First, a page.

To wonder why people who appear to dislike religion enjoy Christian celebrations

(509 Posts)
Cupcake1985 Sun 03-Nov-13 11:08:57

I know that most people enjoy Christmas, Easter etc with no regard for the actual Christian basis and meaning of the celebration, but aibu to think that those people should then not get all offended by the religious aspects and sometimes be downright rude about it?? The nativity play, spreading the word of god through carol singing etc..... Dare I mention operation Christmas child?! If you enjoy Christmas then at least try to accept it is actually about the birth of Christ or at least respect that others will celebrate this fact and may try to share that with those around them with the best intentions.

Basically cheer up, be accepting, be kind.

As for Adam, yes of course the life/death/resurrection of Jesus still make sense even if Adam and Eve are metaphorical. The "fall" represents where human beings have chosen not to live in a way that would honour a God of love/kindness. If you don't take it literally it just means you're not a fundamentalist.

Christians have been saying "oh but it's metaphorical" for so long it must sound reasonable to their ears. This sorry excuse for an explanation would have got me burned at the stake for the first 16 centuries or so if I had put it forward. Can you imagine it? "he said Adam & Eve didn't exist! kill the unbeliever!"

And of course there are thousands or millions of christians today who will say you must be sent by the devil to even suggest it. Are you sure they are not right?
smile

I see that the Catholic Cardinal George Pell shocked people when he said Adam & Eve were a myth and that was only in 2012 so this belief in the truth of the bible can't be completely dismissed as fundamentalist. I imagine if I checked I'd only have to go back about 4 popes to find one that said Adam & Eve were real and they should know after all.

This rewritten version makes even less sense than the original. If The Fall depends on the behaviour of everyone - including those not born yet - then the fall hasn't happened yet. The whole point was that it was something that happened back then. And what will god do if even one person chooses to live in a way that would honour a God of love/kindness? They would not then have fallen so the rules wouldn't allow for them existing.

So it's not just the one little story in the OT you have to fix to make it make sense. References to the crucifixion and the reason for it are are all over the place. It would be easier to start again with a new bible, a new name and a new religion.

oh and "a God of love/kindness"? which one would that be? Apollo?

ivykaty44 Tue 12-Nov-13 18:08:00

We have a midwinter celebration around the 25-1 jan each year, this depends on how long we get off work. We have present swapping, cake making dinner on the 24th December a large lunch on 25th and a lot of games then seeing family and friends. We have a annual visit to a duck race (not real ducks but yellow plastic ducks) and a few other traditions - holly and ivy on the table and candles, lights around the house and outside to brighten up December.

friday16 Tue 12-Nov-13 17:58:58

Yes death and rebirth appear in mythical stories but Jesus was a historical figure who had no need to derive his story from anywhere.

But his later followers did need to match the existing muths. Unless you're seriously claiming that the resurrection is an historical fact, as opposed to a myth or allegory, in which case we're outside the world of factual debate.

Coupon Tue 12-Nov-13 17:48:51

Yes death and rebirth appear in mythical stories but Jesus was a historical figure who had no need to derive his story from anywhere. Having similarities doesn't make things the same.

As for Adam, yes of course the life/death/resurrection of Jesus still make sense even if Adam and Eve are metaphorical. The "fall" represents where human beings have chosen not to live in a way that would honour a God of love/kindness. If you don't take it literally it just means you're not a fundamentalist.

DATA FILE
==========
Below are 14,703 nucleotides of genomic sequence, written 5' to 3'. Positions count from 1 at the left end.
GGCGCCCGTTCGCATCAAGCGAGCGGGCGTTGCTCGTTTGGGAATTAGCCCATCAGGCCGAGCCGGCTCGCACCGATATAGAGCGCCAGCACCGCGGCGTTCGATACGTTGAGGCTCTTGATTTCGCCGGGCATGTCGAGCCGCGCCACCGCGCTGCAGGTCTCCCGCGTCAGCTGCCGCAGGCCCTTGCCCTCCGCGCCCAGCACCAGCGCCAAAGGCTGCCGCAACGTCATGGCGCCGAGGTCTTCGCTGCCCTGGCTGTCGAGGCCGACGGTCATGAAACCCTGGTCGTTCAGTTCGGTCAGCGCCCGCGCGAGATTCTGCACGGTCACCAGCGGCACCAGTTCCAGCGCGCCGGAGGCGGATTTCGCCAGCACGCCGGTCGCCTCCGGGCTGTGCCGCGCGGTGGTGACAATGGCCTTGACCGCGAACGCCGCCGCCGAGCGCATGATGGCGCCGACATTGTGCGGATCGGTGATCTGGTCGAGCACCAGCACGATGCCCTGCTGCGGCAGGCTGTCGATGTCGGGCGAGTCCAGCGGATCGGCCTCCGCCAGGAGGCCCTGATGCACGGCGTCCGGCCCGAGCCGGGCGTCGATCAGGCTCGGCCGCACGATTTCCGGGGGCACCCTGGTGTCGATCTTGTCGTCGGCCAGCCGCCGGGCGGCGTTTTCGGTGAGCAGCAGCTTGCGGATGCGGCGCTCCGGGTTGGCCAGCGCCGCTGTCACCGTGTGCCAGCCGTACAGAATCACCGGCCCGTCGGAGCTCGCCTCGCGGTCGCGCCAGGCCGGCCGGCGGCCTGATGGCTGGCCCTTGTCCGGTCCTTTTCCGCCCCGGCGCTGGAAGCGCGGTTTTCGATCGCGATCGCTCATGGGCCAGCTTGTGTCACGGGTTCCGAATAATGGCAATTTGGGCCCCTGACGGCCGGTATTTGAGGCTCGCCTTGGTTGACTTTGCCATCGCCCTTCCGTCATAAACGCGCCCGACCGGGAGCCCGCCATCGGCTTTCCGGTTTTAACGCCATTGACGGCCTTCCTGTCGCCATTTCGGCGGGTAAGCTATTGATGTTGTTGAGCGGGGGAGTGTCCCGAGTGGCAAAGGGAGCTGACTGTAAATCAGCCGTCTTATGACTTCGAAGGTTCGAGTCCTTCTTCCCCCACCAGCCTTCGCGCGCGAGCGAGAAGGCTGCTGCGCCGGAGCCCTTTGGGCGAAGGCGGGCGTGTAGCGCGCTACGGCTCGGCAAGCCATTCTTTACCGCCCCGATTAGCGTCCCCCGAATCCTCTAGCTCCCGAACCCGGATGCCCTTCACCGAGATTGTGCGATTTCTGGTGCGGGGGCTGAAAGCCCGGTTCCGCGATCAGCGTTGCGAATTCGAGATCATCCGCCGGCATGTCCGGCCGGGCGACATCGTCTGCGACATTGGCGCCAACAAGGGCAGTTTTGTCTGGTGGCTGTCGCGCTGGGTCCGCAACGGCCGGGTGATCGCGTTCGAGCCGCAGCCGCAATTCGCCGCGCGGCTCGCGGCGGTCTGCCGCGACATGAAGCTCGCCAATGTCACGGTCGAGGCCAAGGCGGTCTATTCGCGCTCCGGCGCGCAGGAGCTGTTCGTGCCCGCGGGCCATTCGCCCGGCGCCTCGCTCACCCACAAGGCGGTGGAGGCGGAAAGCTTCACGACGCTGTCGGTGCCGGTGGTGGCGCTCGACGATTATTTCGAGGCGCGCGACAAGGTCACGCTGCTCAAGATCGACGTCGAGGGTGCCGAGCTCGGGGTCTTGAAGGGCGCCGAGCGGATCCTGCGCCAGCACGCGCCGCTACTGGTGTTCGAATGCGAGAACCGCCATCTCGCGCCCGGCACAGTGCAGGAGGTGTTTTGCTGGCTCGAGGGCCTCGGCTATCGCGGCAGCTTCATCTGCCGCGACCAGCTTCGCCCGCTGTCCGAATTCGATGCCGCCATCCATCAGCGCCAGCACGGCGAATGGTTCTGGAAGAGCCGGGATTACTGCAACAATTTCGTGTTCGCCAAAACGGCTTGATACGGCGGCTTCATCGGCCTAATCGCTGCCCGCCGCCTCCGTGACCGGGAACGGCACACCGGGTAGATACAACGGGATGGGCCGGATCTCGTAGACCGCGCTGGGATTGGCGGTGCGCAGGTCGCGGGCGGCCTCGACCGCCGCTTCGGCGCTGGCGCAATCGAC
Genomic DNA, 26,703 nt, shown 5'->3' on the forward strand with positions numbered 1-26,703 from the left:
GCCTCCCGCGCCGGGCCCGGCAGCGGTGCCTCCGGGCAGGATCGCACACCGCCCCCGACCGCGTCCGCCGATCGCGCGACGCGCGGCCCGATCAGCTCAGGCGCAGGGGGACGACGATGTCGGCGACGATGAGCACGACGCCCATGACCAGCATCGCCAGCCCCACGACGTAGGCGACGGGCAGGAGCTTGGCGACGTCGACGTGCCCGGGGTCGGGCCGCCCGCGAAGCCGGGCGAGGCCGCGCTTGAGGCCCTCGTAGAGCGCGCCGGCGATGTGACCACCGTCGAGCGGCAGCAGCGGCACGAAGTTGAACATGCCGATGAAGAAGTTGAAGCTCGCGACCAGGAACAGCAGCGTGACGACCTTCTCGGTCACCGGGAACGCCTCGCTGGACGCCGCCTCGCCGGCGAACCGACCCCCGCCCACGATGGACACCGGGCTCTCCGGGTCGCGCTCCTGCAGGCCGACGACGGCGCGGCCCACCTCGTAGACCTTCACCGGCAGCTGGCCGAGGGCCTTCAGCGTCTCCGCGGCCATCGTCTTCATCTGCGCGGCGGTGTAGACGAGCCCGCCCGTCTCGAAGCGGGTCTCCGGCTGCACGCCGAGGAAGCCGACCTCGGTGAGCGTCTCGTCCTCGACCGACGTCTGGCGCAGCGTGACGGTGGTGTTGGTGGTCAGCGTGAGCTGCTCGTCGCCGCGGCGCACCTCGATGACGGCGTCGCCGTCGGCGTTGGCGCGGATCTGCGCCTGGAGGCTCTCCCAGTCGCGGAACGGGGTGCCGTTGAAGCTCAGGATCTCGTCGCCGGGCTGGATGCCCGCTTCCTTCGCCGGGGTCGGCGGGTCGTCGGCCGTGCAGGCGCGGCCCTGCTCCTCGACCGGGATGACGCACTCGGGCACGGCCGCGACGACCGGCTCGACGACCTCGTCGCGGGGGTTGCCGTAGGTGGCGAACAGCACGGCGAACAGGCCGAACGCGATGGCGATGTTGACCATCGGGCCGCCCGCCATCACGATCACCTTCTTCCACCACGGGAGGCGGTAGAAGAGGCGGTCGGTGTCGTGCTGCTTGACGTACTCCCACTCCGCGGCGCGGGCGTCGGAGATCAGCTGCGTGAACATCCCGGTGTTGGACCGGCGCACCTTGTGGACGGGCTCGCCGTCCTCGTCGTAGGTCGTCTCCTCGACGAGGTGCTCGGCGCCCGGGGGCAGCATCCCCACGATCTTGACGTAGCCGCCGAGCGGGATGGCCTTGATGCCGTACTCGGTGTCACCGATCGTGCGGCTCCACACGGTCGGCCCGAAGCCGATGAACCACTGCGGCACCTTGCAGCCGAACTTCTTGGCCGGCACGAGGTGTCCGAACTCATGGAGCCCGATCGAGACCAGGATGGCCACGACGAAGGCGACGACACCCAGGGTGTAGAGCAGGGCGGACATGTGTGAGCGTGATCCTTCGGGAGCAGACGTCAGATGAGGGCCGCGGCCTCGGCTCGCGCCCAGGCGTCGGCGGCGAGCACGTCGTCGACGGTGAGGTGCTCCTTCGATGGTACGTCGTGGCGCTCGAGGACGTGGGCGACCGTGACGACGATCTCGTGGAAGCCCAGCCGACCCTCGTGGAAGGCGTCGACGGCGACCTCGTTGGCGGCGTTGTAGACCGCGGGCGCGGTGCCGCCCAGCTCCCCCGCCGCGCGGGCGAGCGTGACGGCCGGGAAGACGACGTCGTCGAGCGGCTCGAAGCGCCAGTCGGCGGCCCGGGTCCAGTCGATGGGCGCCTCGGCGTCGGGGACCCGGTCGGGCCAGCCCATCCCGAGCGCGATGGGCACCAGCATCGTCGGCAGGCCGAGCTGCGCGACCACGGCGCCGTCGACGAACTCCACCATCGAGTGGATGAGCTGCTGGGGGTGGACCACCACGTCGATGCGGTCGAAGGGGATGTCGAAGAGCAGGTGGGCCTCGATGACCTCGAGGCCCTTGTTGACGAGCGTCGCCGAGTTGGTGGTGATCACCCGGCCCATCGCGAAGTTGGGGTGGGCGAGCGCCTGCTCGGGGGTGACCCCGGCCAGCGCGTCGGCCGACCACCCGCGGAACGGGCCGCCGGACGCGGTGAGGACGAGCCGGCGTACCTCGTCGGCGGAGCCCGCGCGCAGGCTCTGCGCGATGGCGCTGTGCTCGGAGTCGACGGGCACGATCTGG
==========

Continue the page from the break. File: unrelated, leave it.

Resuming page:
Beastofburden Mon 11-Nov-13 08:03:54

A true non believer, any. Can I tempt you with smoked salmon perhaps? Are you more of the savoury persuasion?

AnyBagsofOxfordFuckers Sun 10-Nov-13 22:09:54

I hate mince pies AND marrons glacés. I am a lone wolf in the wilderness, AWWOOOOOOOO!

octopusinastringbag Sun 10-Nov-13 21:37:56

Holo, yes I remember it. I also recall seeing a vicar for the purposes of confession, RC style as there is a thing for it in the C of E book of rites - I can't remember what it is called now, sorry. I used to be C of E in the dim past.

VikingLady Sun 10-Nov-13 19:51:22

I will try them. I like chestnuts. Preferably roasted on an open fire, with Jack Frost nipping at my toes.

Jack Frost? You pagan!

HolofernesesHead Sun 10-Nov-13 12:20:24

Octopus - we Anglicans confess our sins every time we celebrate communion. It's quite early on in the service. Personal confession, the sacrament of reconciliation is there in the Anglican tradition and is actually making a bit of a comeback as people recognise its value. The classic Anglican attitude towards personal confession is this: all may, none must, some should.

HolofernesesHead Sun 10-Nov-13 12:17:54

Re. Adam: of course it still makes sense if you take Adam as a representative figure. In fact that makes it clearer that Jesus redeems the sins of all people, represented in the figure of Adam. And yes, those sins include adultery; I don't know any Christian who'd disagree with that, however liberal they are. As for Charles, well, that's a whole other question to do with the relationship between the church and state, and whether the monarch us expected to be a spiritual leader of the church as well as supreme governor. The Queen, I think, is a true spiritual leader - but monarchs before her not so much.

octopusinastringbag Sun 10-Nov-13 11:08:29

friday the world is full of hypocrites...some of whom are Christian. The rest of us are free to be hypocrite without having to worry about the troublesome religious bit....grin
Charles should not, IMO, be the head of the church of England in the future but if every Christian who had committed a sin was not allowed to have a role in the church then the pews would be deserted. They have to bend the rules in order to keep going, then they can ask for forgiveness. I believe that the C of E does have a confession and penitence rite in there but it is not used very much.

HettiePetal Sun 10-Nov-13 10:36:53

So without Adam you lose the entire point of Christianity